Harrigan in happier, award-winning times.
An award-winning solicitor has been jailed for three years for stealing almost £30,000 from an elderly woman.
Julie Harrigan was enjoying a meteoric rise as a senior solicitor at Collas Crill in Jersey. She was awarded the Jersey Law Society's Junior Lawyer of the Year in 2016, and the offshore firm promoted her to Head of Wills and Estates.
The star lawyer was appointed by the court to manage the financial affairs of a 76 year-old woman who was residing in a care home. But from October 2015 to September 2017 Harrigan took a light-fingered approach to the pensioner's account by making 46 transactions into her own personal account, totally almost £30k, it was reported by the Bailiwick Express.
Harrigan was also instructed to move £18,000 from a deceased person's estate to an animal shelter charity, but she transferred the money into the pensioner's account instead.
The lawyer was rumbled when the Jersey tax department noticed suspicious activity in relation to the transactions. Collas Crill launched an investigation and dismissed Harrigan in January 2018.
Harrigan went back to her native home of Ireland. Police in Jersey started a criminal investigation and requested that Harrigan return to Jersey in March 2020, to face charges of fraud. However, Harrigan failed to do so at the time, and was only able to come back to Jersey in September this year, due to the pandemic. She was arrested and stood trial at court.
Harrigan “jeopardised a future career for dishonest conduct seemingly motivated by greed" Matthew Maletroit for the prosecution told the court. The "breach of trust" was "at the top of the spectrum in terms of seriousness," said Maletroit.
Defence lawyer Rebecca Morley-Kirk said Harrigan's "personal life was falling apart" and she had become isolated from her family. Harrigan was also under considerable strain at Collas Crill - working as if she was a partner, despite only being a senior associate, the court heard.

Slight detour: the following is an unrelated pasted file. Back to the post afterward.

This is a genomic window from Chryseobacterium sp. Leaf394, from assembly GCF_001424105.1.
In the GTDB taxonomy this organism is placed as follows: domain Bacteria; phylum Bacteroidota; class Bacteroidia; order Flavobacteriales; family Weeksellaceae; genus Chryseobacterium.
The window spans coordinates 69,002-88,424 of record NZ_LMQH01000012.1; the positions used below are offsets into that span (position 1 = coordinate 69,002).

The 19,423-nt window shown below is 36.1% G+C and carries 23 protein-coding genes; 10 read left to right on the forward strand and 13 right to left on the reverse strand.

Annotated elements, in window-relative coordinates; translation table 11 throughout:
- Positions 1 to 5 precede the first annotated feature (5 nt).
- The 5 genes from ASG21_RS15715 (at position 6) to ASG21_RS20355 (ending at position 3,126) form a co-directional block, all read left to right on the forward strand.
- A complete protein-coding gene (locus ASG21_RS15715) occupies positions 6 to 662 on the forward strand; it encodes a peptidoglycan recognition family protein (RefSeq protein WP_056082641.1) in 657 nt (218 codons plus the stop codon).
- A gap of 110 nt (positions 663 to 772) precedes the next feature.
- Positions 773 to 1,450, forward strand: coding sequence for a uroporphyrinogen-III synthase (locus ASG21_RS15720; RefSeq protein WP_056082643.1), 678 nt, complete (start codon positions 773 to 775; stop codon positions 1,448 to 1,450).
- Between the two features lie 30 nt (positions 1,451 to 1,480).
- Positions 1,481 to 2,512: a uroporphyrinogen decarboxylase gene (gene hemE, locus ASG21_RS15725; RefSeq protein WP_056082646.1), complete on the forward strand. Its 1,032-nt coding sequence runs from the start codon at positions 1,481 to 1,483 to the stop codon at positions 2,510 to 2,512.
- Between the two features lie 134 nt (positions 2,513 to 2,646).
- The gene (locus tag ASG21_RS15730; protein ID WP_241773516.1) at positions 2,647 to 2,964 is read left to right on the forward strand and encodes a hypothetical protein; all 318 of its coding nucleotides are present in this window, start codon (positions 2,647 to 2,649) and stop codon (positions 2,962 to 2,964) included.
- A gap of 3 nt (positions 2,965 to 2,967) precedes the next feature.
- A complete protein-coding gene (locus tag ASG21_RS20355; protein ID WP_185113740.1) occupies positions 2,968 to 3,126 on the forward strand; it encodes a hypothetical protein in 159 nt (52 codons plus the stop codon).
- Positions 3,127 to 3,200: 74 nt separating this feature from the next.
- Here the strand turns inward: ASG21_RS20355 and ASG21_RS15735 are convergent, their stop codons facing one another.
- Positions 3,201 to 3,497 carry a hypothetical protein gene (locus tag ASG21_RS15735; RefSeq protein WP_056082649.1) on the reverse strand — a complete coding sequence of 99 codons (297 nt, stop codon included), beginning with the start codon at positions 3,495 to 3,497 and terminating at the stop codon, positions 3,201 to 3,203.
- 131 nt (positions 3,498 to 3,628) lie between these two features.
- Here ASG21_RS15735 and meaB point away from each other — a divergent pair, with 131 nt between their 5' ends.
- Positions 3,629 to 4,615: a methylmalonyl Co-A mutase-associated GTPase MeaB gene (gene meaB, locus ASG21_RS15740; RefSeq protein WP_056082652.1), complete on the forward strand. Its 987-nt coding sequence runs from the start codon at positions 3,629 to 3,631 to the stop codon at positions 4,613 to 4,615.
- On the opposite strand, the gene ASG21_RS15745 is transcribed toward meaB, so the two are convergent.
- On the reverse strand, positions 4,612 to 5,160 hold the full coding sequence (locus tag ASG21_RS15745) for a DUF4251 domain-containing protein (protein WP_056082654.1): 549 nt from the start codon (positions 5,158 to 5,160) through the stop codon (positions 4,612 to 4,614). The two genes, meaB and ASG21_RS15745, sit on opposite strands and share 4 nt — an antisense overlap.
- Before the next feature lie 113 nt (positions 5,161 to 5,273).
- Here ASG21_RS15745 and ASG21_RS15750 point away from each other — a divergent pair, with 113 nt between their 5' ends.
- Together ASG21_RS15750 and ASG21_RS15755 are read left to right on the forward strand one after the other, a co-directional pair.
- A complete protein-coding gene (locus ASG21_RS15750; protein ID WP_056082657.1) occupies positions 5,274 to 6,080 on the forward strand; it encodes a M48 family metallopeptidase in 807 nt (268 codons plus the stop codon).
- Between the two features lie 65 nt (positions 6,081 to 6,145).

Harrigan had failed to return to Jersey in March last year as she had "panicked because she was not yet ready to face the music," said Morley-Kirk.
Harrigan was remorseful and wanted to make amends, said her defence lawyer, and was willing to pay back the money she had stolen by cashing in personal contributions from her pension.
The court said it was "at a loss to understand" why Harrigan had offended in this way, as she had been earning £60,000 a year, and there had been no need for her to take the extra money. The court believed that Harrigan's remorse was genuine, but said there was "no reason or excuse" to justify her behaviour.
The court sentenced Harrigan to three years in prison and ordered that she repay Collas Crill £28,250 in compensation.
A spokeswoman for Collas Crill told RollOnFriday, "As soon as the firm became aware of the situation, we notified all the relevant authorities and took all necessary internal steps to protect our clients, including a comprehensive internal review."
"We ensured that the affected client did not suffer any financial loss," said the spokeswoman. "We also made sure that all charities received the money that was bequeathed to them. Ms Harrigan's misconduct was linked with her role as Curator, a role appointed by the Royal Court."
Thoughts on your firm? Take the survey below.